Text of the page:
Date of Award


Document Type


Degree Name

Doctor of Education (Ded)


Professional Studies in Education

First Advisor

Douglas Lare, Ed.D.

Second Advisor

Valeri Helterbran, Ed.D.

Third Advisor

Richard Otto, Ed.D.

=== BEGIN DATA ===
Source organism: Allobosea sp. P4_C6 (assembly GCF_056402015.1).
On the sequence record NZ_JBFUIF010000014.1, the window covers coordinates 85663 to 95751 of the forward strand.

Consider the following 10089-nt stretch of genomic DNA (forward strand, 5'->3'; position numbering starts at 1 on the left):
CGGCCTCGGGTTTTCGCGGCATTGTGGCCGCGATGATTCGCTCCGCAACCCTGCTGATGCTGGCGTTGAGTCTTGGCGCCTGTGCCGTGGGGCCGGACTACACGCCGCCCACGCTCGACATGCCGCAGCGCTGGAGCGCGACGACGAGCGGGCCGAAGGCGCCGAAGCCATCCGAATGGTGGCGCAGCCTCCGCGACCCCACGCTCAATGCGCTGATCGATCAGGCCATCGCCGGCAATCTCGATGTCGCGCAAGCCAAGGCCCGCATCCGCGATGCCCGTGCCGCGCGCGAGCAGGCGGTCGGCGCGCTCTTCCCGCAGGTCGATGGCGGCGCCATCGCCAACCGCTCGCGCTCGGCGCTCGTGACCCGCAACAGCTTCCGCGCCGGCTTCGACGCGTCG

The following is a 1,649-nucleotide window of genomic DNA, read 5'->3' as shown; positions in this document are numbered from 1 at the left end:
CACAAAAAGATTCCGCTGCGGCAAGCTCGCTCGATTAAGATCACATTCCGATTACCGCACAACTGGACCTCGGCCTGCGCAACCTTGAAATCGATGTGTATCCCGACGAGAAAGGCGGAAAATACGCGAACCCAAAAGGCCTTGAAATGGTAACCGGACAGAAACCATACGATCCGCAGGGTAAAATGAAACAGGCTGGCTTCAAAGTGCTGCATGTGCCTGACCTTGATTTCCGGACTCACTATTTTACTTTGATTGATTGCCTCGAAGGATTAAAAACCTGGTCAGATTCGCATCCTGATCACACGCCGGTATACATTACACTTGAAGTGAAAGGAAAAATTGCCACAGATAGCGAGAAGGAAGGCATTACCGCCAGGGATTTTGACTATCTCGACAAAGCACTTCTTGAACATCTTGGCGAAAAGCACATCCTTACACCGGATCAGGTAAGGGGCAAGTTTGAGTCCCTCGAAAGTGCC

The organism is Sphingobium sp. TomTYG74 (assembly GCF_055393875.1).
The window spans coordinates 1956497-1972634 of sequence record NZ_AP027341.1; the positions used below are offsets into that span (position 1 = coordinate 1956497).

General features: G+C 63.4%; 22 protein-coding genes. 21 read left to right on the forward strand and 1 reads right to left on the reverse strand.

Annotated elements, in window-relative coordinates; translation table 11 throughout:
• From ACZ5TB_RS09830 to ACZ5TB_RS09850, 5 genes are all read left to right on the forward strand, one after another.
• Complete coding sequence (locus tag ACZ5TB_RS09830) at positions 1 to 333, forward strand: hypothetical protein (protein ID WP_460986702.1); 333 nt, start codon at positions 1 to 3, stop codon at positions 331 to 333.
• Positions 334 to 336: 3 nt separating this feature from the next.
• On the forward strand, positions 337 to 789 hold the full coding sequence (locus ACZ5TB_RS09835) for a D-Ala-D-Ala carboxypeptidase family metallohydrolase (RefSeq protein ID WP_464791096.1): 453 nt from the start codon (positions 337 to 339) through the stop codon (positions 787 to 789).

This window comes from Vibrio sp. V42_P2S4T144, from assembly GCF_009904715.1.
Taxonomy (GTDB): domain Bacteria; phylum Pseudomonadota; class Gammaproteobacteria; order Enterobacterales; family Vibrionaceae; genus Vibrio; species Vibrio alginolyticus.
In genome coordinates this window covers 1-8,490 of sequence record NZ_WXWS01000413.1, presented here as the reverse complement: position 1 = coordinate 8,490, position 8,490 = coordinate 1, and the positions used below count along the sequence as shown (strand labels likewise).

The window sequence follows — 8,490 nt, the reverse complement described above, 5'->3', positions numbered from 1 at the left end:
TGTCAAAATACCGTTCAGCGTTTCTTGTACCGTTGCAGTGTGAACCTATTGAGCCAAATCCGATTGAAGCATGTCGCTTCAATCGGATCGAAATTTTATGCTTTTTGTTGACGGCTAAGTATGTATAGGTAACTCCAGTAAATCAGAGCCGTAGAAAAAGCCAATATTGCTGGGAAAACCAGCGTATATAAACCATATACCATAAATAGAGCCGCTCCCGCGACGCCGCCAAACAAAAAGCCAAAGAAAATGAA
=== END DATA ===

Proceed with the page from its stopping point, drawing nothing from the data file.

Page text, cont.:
As the use of technology and innovation continues to boom, educators have been slow to accept and use new technologies in their classrooms. National and state technology initiatives support the use of technology in teaching practice. Teachers, however, are not using technology as much as expected. Teacher surveys' indicate that educators and their students are not using available technologies as much as initially expected (Clausen, Vilberg, Murry, Meidl, & Sochman, 2011; "Teachers' use of educational technology in public school: 2009," 2010;). The purpose of this study is to examine and describe the extent of teacher acceptance and use of e-learning technology during instructional time and to determine the reasons for teachers to accept or reject e-learning technology in their classrooms. In this study, a mixed method design was used to uncover how often and to what extent teachers are using web-based e-learning technology and the causes of acceptance. The Unified Theory of Acceptance and Use of Technology (UTAUT) was used as the theoretical background to provide structure to the survey and semi-structured interviews. This study extends the current literature on UTAUT by bringing it to teachers currently employed in the United States. The findings in this study show that teachers are using a wide array of technology to support student learning when they feel it is appropriate. Web-based applications such as Google Apps were teachers' top choice of web-based e-learning along with school-sponsored LMSs such as Moodle and Blackboard. The most influential factor in determining acceptance and use was performance expectancy. Both in the interview and survey teachers indicated that performance expectancy in the form of student learning was a critical component of their use and acceptance. Other factors such as effort expectancy and facilitating conditions were found to play a role in acceptance. Teachers in this study saw the use of web-based e-learning as a tool to support teaching and learning that must be imbedded with quality instructional strategies. This research offers practical suggestions to policy makers and administrators looking to web-based e-learning as a part of their school offerings.